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Rachael Ray Express Lane Meals: What to Keep on Hand, What to Buy Fresh for the Easiest-Ever 30-Minute Meals Paperback – April 18, 2006
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Top Customer Reviews
This book is focused on those of us who come home from work, exhausted, but still want a good, quality meal on the table without a lot of fuss. In Express Lane Meals, Ray emphasizes that this can be done - with a well stocked pantry and freezer - plus a few simple ingredients that you can pick up at the store on your way home. The secret is this - about every two weeks (or less depending on your usage), you do a "big shop", where you buy all the staple pantry/freezer/fridge ingredients that you keep on hand(ex: eggs, Parmesan cheese, pasta, frozen corn, lemons, canned beans, etc.) and then, you combine these ingredients with a few fresh items - and presto - you have quick, delicious dinners faster than you can say checkout!
The food is typical Ray fare: lots of pastas, some Tex-mex and Asain, plus plenty of Italian. The recipes are really nice and tasty with everything from Balsalmic Chicken with White Beans and Wilted Spinach to Thai-Style Grilled Beef in Broth with a Lot o' Noodles. Each recipe features the "Express Lane Shopping List" (what you need to pick up at the store) as well as a list of ingredients that you should have on hand from those 'big shop' days. This is a really handy feature and it helps you to be organized so that you are not caught without your necessities.
The book is divided into three sections: Meals for the Exhausted, Meals for the Not Too Tired, Bring it On! This allows you to choose from super easy to more complicated meals.Read more ›
I always feel the need to justify my liking Rachael Ray's books and TV Show, since my personal taste in cooking runs to masters of the serious and elaborate recipes of Julia Child, Paula Wolfert, and Marcella Hazan.
First, Rachael has a twist to her '30 Minute Meal' shows which I have seen no one else do. That is, like a printed recipe, Rachael starts by ticking off the ingredients she will need for her. Then, she gives more than the average information on how she preps and how to do it for the 30-minute meal objective.
Second, Rachael uses very few gadgets and tricks in her prep work. I usually see no more than a very good Santoku knife, a microplane, some wooden spoons, a spatula and a vegetable peeler. She occasionally uses the food processor she rarely uses the microwave. To be sure, she uses a lot of pots and pans, but one would probably be able to do everything Rachael does with two large skillets, two large saute pans, an 8 or 12 quart stock pot, and a two burner grilling surface.
Third, Rachael manages to carry out her 30-minute strategy with relatively few prepared products. And, one can always easily make your own versions of those prepared items such as stocks, salsas, and sauces if you wish.
Fourth, Rachael rarely gets into the `weekend prep ahead' mode popular with some quick cooking advocates. I suspect that if you really have not much more than 30 minutes to cook on a Monday, your weekends are probably also pretty well booked up, so you don't really have much time to do 3 to 4 hours of prep work, labeling, and freezing.Read more ›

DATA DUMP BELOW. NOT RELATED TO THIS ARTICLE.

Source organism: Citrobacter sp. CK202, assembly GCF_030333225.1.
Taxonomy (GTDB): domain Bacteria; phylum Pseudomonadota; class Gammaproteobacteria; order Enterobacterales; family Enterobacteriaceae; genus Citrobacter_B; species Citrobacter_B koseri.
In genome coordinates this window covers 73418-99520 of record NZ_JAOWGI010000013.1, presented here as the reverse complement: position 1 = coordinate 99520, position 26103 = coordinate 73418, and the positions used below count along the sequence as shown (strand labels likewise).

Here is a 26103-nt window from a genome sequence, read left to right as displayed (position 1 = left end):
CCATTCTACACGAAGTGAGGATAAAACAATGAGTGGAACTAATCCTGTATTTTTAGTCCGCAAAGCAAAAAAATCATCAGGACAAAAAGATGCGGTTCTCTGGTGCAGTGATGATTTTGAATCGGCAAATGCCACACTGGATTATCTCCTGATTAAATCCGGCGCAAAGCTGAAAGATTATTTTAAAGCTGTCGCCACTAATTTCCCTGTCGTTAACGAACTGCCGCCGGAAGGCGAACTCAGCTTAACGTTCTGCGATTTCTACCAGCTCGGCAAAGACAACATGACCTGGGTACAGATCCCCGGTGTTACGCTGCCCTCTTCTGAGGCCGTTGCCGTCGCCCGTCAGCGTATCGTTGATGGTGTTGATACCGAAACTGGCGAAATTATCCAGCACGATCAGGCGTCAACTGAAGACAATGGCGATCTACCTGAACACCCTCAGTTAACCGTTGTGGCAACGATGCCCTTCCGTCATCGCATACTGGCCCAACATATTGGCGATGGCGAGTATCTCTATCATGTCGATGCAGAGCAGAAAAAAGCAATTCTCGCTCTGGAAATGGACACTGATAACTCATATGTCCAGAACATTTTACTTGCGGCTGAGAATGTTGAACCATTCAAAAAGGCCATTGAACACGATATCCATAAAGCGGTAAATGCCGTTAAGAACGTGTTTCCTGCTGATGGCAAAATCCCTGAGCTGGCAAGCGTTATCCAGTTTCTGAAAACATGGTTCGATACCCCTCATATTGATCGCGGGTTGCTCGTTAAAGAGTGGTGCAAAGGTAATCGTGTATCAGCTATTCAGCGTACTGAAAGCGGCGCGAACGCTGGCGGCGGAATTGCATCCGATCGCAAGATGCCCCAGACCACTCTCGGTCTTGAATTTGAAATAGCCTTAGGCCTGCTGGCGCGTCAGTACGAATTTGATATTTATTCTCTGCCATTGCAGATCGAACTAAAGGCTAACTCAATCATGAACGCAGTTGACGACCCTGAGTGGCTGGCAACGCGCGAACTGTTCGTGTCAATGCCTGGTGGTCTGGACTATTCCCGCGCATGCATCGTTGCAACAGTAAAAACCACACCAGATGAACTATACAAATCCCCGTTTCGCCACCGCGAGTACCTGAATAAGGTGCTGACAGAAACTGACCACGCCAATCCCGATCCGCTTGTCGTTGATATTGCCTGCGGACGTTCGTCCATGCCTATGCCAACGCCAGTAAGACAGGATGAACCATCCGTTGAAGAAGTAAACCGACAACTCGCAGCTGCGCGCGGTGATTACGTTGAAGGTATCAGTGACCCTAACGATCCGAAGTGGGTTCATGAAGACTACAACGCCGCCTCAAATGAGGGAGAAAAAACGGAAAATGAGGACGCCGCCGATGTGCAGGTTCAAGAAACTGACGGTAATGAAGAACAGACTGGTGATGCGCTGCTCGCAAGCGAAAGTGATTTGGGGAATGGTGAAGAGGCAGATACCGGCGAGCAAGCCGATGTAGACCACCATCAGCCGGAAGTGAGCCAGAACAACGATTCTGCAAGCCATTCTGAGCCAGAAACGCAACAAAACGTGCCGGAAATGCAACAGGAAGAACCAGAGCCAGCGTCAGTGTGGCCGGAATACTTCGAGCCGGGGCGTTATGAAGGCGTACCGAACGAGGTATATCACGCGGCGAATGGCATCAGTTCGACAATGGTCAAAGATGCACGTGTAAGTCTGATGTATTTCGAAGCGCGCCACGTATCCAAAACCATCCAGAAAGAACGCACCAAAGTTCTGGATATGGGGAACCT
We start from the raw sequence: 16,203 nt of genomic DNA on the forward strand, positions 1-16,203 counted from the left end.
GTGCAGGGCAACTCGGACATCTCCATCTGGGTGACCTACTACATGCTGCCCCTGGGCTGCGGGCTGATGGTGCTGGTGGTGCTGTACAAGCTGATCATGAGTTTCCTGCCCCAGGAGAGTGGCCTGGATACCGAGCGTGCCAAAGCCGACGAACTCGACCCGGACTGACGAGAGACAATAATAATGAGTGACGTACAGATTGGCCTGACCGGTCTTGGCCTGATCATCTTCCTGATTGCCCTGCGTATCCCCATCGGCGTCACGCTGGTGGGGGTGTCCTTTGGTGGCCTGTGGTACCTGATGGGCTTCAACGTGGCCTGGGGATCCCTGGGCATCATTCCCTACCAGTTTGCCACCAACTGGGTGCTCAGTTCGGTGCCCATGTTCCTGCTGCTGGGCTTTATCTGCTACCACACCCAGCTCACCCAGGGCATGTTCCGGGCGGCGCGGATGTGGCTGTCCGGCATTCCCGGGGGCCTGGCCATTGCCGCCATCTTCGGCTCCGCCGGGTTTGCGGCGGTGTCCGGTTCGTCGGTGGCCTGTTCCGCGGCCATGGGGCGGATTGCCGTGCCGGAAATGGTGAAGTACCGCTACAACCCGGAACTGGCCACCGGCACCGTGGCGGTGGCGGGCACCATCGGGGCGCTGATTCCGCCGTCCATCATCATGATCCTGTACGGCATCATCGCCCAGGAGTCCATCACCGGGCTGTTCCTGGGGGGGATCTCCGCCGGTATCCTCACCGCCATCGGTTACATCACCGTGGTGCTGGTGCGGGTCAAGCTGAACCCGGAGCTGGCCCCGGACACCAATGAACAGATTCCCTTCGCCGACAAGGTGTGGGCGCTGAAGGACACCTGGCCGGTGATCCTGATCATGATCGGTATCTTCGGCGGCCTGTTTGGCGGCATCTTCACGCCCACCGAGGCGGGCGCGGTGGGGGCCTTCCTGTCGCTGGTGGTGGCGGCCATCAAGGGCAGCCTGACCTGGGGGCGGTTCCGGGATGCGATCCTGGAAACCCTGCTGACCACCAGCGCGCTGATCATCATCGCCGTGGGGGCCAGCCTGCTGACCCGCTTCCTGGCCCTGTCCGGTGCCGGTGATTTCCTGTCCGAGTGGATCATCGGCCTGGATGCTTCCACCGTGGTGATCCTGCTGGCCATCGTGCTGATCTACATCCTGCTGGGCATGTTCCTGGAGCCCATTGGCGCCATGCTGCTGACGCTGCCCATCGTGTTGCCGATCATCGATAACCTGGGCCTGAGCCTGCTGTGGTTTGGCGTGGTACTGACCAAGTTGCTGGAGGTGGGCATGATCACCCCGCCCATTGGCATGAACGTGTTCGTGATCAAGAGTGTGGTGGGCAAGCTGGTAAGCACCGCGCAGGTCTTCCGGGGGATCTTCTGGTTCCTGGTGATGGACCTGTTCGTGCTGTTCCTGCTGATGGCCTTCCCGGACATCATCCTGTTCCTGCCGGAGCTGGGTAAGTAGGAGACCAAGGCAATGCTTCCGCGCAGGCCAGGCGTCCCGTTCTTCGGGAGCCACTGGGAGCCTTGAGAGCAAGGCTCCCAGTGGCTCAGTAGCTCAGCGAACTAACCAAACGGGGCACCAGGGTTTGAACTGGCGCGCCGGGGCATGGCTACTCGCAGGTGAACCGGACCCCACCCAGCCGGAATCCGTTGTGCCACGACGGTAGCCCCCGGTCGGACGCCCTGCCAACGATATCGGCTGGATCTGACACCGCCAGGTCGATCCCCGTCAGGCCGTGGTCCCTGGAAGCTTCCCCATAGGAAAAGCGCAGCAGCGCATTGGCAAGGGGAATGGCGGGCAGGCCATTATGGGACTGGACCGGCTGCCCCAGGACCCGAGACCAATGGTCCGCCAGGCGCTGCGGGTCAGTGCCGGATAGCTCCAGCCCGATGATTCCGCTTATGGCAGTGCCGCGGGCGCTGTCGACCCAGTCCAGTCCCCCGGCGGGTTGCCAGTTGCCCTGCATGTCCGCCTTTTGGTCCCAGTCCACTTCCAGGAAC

So, its a pantry-meal cookbook. Its a great place to turn when you're looking for something basic, easy and in your pantry already. I haven't loved the recipes yet--they are actually somewhat bland. But I've done them by the book, so to speak.
I didn't by her book for fine cuisine. I bought it to give me some fresh ideas when I'm feeling brain dead after a long day--and REALLY don't want to make rice and beans again or mac and cheese. I consider these recipes to be a great starting point from which I can add my own touches. The recipes that I've read, but not made, all seem solid and workable.
While many of the recipes do take me a little longer than 30 minutes, most of them are right around that time. My problem is that I prep everything first, unlike Ray does. If you follow her recipes verbatim, you'll find that your times are close. (My knife skills aren't quite as quick, either.)
My favorite recipe from the book so far would have to be the Eggplant/veggie stew. It was really rich and flavorful--my husband said he knew there wasn't, but it seemed like there was meat in it. I also loved the one pot spicy chicken and couscous recipe.
As for some of the health concerns: I agree that occasionally Ray errs on the side of too much fat (oil, cheese, butter, oversized meat portions) but I adjust the recipes to what I know makes more sense: less of those, add more vegetables. And if you take them exactly as they are, they're still healthier than eating out, by a long shot.
Ray is my go-to helper in the kitchen, and this is my favorite book so far. Easy, tasty, and quick.
Most Recent Customer Reviews
LOV HOW she sugestion to help your self in your own kitchen, love her recipes too. from John BradfordPublished 1 month ago by John Bradford
Not as many recipes as I hoped for and not many I'd make. Wish this book was longer. I liked the shopping list and did find a few I'd use thoughPublished 2 months ago by cool
Great cookbook, but the formatting for the Kindle version is extremely poor - scrolling through just the ingredients at the default font setting on the Kindle Fire takes several... Read morePublished 2 months ago by No one in particular
Hardly any pictures. I would like to see what the end result would look like. Please add pictures to your future cookbooks.Published 2 months ago by luv my cookbooks